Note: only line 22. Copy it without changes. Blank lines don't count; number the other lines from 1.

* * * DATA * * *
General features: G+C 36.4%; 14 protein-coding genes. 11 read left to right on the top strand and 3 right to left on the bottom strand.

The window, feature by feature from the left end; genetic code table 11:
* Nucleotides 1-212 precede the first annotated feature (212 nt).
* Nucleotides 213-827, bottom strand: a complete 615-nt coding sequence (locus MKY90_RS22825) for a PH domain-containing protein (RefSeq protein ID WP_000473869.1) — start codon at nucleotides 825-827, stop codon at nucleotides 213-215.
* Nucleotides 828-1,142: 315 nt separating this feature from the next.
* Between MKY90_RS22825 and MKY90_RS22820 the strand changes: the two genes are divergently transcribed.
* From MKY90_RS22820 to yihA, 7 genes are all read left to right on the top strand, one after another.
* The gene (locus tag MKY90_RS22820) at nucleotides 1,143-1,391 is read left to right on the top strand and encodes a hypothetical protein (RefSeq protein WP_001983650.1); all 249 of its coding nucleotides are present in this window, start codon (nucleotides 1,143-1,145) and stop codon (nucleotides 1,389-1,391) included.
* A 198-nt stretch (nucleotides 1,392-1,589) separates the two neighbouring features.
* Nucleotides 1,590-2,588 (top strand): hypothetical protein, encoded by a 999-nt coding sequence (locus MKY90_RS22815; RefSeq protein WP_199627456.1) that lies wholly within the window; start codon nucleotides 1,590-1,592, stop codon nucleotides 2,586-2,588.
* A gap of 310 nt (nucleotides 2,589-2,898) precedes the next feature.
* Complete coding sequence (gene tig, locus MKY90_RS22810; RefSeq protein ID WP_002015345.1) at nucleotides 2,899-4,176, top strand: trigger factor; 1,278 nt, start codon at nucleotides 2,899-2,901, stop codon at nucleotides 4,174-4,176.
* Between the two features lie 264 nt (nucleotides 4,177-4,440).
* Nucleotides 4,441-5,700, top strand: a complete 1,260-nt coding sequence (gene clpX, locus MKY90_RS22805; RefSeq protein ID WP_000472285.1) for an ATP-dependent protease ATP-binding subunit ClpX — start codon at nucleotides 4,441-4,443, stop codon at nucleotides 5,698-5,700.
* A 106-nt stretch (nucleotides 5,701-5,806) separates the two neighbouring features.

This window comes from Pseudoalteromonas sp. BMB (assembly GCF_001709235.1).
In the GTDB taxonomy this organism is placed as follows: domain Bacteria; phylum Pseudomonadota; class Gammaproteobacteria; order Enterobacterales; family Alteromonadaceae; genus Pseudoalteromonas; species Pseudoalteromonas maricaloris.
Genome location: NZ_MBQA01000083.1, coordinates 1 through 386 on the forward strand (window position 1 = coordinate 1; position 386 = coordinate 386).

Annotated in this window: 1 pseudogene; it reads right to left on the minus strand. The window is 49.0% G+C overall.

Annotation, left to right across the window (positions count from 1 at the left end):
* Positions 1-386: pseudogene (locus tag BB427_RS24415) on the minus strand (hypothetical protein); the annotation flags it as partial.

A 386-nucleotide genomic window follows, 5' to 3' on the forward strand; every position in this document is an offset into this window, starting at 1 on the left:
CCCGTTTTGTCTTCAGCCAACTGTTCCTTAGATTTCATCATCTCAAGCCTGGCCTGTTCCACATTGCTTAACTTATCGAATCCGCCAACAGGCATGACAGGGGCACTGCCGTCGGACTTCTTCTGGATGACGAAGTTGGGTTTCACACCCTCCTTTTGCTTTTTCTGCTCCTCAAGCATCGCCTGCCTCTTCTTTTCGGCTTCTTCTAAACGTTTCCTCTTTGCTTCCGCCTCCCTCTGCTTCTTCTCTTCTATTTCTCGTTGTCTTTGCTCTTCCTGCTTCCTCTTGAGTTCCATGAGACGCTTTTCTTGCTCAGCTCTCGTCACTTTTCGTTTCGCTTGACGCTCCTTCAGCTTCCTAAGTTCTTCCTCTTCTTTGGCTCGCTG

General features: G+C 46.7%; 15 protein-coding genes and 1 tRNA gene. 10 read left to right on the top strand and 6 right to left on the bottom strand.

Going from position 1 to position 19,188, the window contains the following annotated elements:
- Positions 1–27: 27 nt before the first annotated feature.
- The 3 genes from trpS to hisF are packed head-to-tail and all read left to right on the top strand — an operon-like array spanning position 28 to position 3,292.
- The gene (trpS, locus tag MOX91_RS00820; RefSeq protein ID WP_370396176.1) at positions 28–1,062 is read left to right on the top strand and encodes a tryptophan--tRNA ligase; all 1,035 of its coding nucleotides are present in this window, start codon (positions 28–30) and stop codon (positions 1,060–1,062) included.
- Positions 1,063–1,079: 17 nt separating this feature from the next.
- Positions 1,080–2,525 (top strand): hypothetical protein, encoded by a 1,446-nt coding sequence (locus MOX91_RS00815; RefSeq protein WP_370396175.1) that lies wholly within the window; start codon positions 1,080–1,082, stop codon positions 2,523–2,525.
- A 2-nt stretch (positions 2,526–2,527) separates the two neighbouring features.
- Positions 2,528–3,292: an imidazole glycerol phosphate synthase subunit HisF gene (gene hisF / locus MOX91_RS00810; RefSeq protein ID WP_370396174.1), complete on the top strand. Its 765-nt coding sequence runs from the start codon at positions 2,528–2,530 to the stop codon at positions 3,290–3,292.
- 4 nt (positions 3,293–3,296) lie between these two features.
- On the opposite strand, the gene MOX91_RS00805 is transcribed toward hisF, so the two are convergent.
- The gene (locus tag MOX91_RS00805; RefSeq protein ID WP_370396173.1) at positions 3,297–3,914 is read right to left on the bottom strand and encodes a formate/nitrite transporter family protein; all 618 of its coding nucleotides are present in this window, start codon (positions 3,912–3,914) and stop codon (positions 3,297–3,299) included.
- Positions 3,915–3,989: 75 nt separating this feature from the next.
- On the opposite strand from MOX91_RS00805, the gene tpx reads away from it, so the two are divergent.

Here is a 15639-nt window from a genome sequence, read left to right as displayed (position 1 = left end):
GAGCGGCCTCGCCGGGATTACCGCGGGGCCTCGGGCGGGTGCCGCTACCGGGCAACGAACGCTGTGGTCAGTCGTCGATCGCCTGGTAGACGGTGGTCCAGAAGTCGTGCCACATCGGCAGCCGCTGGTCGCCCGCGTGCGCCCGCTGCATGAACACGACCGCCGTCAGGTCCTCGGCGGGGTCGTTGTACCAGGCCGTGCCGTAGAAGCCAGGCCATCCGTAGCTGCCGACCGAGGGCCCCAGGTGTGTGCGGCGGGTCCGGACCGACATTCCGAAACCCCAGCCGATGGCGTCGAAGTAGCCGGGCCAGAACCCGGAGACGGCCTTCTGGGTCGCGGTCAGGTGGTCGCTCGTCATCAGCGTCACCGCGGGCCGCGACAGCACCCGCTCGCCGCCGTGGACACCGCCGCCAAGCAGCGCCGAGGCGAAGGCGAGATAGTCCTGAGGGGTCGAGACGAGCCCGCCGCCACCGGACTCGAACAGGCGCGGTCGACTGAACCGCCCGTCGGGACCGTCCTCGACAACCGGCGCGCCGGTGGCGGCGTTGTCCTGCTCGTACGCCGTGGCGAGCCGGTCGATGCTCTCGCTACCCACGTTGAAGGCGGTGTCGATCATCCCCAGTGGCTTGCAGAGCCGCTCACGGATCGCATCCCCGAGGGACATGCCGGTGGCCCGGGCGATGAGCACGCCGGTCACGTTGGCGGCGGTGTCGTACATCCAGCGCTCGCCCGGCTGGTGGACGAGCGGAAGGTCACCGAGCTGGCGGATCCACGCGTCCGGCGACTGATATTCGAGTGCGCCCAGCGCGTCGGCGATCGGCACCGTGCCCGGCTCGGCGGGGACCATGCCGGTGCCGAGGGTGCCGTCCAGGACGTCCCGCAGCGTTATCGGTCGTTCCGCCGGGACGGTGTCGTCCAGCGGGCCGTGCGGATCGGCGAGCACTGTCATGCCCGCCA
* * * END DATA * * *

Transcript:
A 386-nucleotide genomic window follows, 5' to 3' on the forward strand; every position in this document is an offset into this window, starting at 1 on the left: